But despite such progress, Phillips is aware of the challenges we face to integrate the new arrivals. “We are now in the age of difference, not just in our big cities, but everywhere. We are all struggling to get used to this. But people like Andrew Green at Migrationwatch are saying these new arrivals can’t fit in. I believe that shows contempt for the tolerance of the British people. As a nation, because of being Welsh, Scots, Irish, English and still British we are pretty good at absorbing people. Once we get our brains in gear and stop being frightened about race, we are pretty good in this country at doing the immigration job. We just have to treat it positively. We have to tell immigrants the rules and what we expect.” Tell that to Cambridgeshire police.
Quite. And, far from Sir Andrew Green showing contempt for the British people, I think that it is Phillips who is doing so. After all, he appears to imply that any failure of immigrants to integrate is down to a failure of tolerance on our part, with the immigrants themselves bearing little or no blame. Of course, this is completely wrong. The British people have been exceptionally tolerant of immigrants - too tolerant for our own good, some might say. Those immigrants who have wanted to integrate have been embraced with open arms. However, most immigrants, particularly Muslim ones, have actively rejected British society. After all, given the diametric opposition of our culture and theirs, Muslims at least could not embrace British culture unless they rejected every tenet of their own culture and religion. And given the extreme tolerance we have extended to them, whatever their behaviour, they have had no incentive to do so.
Another particular problem has been the level of immigration. It is notable that those immigrant groups which have integrated best tend to be those that are small in number - the Chinese, for example. By contrast, those that have come here in bulk, such as the Pakistanis or the Bangladeshis, are the least well-integrated. After all, they have been able to retreat into substantial ghettos comprised entirely of their own people, and to thereby minimise their contact with native British culture. A somewhat more "intolerant" attitude towards mass immigration, resulting in a substantially reduced number of immigrants, would have compelled those immigrants that there were to have more to do with the natives, substantially increasing the likelihood of their full integration.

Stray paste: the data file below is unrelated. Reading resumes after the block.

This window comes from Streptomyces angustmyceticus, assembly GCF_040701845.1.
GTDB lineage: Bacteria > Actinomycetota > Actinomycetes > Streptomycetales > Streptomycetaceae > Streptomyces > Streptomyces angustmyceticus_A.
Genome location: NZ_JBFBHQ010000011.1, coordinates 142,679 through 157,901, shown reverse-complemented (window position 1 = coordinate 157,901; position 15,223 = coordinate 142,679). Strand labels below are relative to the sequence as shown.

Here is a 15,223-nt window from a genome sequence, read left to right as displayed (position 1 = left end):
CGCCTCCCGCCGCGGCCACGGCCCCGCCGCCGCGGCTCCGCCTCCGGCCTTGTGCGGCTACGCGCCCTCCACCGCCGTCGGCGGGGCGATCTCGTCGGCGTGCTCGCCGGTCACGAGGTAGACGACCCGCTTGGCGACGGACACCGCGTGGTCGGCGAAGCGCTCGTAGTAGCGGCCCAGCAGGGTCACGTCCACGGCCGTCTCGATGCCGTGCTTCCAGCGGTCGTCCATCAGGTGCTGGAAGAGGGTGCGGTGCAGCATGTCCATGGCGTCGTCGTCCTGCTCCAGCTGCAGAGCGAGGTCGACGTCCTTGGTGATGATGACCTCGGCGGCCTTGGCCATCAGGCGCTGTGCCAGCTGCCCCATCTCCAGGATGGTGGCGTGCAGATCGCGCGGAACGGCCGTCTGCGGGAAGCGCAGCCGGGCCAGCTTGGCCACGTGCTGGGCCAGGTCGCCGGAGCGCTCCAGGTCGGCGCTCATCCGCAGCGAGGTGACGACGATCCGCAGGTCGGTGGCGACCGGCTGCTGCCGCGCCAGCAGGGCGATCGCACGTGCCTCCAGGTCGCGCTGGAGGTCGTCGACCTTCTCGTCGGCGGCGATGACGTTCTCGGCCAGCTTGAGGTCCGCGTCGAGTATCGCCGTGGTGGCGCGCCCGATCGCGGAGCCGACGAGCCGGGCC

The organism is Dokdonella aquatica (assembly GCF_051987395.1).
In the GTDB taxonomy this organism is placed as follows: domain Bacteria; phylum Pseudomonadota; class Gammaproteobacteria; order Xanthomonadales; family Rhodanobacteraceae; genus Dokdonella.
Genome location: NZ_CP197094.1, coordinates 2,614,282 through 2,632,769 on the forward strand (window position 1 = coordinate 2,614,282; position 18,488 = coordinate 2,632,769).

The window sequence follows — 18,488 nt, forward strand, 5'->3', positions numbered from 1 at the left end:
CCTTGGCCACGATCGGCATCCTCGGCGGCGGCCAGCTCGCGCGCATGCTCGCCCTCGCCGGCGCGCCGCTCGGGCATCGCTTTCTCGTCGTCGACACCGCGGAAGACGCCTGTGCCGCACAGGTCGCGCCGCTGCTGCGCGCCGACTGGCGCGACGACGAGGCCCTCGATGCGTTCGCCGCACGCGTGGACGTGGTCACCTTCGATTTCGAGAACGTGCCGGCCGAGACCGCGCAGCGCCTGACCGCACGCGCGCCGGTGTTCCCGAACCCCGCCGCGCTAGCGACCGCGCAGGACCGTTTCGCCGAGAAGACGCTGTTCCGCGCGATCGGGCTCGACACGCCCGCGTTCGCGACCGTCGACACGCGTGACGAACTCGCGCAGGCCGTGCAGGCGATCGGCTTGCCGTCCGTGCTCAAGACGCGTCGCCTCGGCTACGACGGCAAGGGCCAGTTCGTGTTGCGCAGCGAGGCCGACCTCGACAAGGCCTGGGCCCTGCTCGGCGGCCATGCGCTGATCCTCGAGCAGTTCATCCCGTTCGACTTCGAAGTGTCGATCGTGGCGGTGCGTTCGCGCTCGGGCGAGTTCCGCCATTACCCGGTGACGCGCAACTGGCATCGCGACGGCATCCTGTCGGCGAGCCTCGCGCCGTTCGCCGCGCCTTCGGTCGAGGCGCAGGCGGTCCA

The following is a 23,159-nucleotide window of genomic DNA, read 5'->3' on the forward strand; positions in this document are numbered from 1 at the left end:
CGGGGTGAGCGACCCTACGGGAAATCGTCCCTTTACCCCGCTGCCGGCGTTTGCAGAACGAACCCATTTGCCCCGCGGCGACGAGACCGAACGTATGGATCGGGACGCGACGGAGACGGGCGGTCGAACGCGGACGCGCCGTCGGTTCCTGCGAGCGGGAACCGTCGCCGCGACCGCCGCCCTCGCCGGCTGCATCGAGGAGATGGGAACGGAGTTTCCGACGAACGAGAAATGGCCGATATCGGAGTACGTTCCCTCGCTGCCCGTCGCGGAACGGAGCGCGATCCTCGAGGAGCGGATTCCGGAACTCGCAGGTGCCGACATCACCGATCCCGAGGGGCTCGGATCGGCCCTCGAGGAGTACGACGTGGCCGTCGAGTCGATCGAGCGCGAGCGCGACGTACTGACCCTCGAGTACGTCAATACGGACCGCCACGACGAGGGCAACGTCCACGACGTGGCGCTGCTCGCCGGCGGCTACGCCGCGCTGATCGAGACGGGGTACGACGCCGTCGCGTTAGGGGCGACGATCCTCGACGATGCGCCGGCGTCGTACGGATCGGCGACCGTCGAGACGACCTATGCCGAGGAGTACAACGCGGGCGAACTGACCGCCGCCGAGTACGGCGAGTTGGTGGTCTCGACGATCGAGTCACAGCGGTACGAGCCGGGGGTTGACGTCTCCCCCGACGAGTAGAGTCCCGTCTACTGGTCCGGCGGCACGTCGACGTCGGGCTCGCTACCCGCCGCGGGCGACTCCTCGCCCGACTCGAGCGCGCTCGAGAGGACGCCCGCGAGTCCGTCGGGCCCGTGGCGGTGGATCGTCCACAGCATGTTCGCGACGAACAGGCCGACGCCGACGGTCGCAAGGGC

“Governments since the 1960s have been terrified of talking about race because of the spectre of Enoch Powell,” says Phillips. “They are scared of raising these issues for fear of being branded racist. But we must be able to have an honest conversation about racial difference and immigration. We must recognise diversity, not pretend it doesn’t exist. It is okay to say ‘I don’t like what you do’, but not okay to say ‘I don’t like what you are’. Many of us don’t know how to talk to each other. My job is to work out how to make it work.”
It's good to hear that Phillips objects to the label 'racist' being used to stifle debate about racial and cultural issues. But, once again, what he says has the faint reek of hypocrisy about it. After all, Phillips has been prominent among those quick to stick the 'racist' label on the BNP, often for saying things not much different from what he himself has lately come to advocate.
So what are his proposals? He thinks that in divided communities such as Oldham or Burnley that rather than quotas to mix the races in schools, or bussing pupils from one part of town to another, the key is getting different kinds of kids together for music or sport – or sending them on summer camps (all things his new body will be advocating and funding).
I don't believe that these plans are likely to work. The children will go away to Summer camp together, probably get along reasonably well, and then go back to their own, separate, lives. If there is to be genuine integration and community cohesion, the key is to genuinely annihilate multiculturalism. And that is going to entail destroying the non-white ghettos, in which cultures utterly alien to our traditional way of life fester. Whether this can be done is unclear.